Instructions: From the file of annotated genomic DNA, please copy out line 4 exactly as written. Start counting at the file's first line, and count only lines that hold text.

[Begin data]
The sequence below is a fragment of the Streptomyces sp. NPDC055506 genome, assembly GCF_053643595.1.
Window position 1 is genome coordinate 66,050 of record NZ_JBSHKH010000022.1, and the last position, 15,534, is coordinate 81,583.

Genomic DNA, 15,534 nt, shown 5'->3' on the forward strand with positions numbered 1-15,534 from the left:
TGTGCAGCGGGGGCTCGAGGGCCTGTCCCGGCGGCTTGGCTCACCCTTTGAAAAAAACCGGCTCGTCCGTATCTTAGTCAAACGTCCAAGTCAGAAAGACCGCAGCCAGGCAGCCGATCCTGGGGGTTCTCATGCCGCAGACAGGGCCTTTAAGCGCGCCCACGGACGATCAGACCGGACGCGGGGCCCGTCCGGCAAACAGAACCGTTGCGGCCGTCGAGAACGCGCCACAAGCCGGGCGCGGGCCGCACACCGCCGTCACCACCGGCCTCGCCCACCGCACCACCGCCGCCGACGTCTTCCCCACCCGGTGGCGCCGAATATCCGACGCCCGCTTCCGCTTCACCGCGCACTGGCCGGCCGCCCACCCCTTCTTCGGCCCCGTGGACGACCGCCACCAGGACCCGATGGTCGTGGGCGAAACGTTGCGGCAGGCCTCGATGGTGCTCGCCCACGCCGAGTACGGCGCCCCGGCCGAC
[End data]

TGTGCAGCGGGGGCTCGAGGGCCTGTCCCGGCGGCTTGGCTCACCCTTTGAAAAAAACCGGCTCGTCCGTATCTTAGTCAAACGTCCAAGTCAGAAAGACCGCAGCCAGGCAGCCGATCCTGGGGGTTCTCATGCCGCAGACAGGGCCTTTAAGCGCGCCCACGGACGATCAGACCGGACGCGGGGCCCGTCCGGCAAACAGAACCGTTGCGGCCGTCGAGAACGCGCCACAAGCCGGGCGCGGGCCGCACACCGCCGTCACCACCGGCCTCGCCCACCGCACCACCGCCGCCGACGTCTTCCCCACCCGGTGGCGCCGAATATCCGACGCCCGCTTCCGCTTCACCGCGCACTGGCCGGCCGCCCACCCCTTCTTCGGCCCCGTGGACGACCGCCACCAGGACCCGATGGTCGTGGGCGAAACGTTGCGGCAGGCCTCGATGGTGCTCGCCCACGCCGAGTACGGCGCCCCGGCCGAC